Risk and Hurdle Rates
In investing and corporate finance, we have no choice but to come up with measures of risk, flawed though they might be, that can be converted into numbers that drive decisions. In corporate finance, this takes the form of a hurdle rate, a minimum acceptable return on an investment, for it to be funded. In investing, it becomes a required return that you need to make an investment; you buy investments if you believe that you can make returns greater than their expected return and you sell investments if not. In this section, I will begin with a breakdown of risk’s many components and use that structure to develop a framework for assessing the risk-adjusted required return on an investment.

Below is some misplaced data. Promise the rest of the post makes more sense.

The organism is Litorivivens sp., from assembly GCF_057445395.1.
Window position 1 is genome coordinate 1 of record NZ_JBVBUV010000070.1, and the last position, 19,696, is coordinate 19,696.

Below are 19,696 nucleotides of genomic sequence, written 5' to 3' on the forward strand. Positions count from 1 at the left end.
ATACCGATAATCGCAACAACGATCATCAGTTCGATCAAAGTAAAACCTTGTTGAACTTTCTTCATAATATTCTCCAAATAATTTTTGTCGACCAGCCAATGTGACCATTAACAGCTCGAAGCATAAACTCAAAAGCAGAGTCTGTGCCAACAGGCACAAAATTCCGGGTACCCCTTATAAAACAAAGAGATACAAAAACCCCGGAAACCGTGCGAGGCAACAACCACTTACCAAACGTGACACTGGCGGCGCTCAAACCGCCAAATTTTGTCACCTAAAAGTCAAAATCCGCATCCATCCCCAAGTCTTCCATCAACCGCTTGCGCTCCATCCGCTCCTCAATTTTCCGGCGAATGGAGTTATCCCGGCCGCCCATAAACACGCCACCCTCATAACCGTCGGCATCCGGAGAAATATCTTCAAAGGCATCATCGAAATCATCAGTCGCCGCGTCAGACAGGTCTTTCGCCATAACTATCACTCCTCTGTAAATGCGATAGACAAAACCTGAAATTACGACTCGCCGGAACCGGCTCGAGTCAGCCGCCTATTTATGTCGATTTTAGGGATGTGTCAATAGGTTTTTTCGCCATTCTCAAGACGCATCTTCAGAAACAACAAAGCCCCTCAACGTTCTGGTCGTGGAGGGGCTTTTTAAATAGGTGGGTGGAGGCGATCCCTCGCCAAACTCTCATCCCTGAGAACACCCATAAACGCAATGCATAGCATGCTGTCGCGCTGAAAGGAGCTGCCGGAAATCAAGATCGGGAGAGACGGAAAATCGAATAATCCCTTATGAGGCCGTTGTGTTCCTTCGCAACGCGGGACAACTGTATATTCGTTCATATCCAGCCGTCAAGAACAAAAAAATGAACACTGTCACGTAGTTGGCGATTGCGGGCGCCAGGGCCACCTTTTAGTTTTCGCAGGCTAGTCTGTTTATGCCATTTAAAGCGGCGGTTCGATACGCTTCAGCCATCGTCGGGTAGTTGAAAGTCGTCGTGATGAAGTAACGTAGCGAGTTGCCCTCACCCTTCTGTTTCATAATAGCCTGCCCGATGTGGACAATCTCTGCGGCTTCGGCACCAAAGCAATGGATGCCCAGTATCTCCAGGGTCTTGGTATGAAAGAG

The Components of Risk
In any investment, there are multiple sources of risk, and listing all of them in a list, with no organization, can be not only overwhelming but directionless. Once you have identified the risks that you face, it is useful to break that risk down into categories, on three dimensions:
As you can see from this table, not all risk is created equal, and understanding which risks to incorporate into your required return, and which risks to ignore/pass through, is the first and perhaps the most important part of analyzing risk. While you will face almost every type of risk, no matter what company that you choose to value, the risks that you are most exposed to will vary across firms, and one way of looking at this variation is to look at firms through a corporate life cycle lens: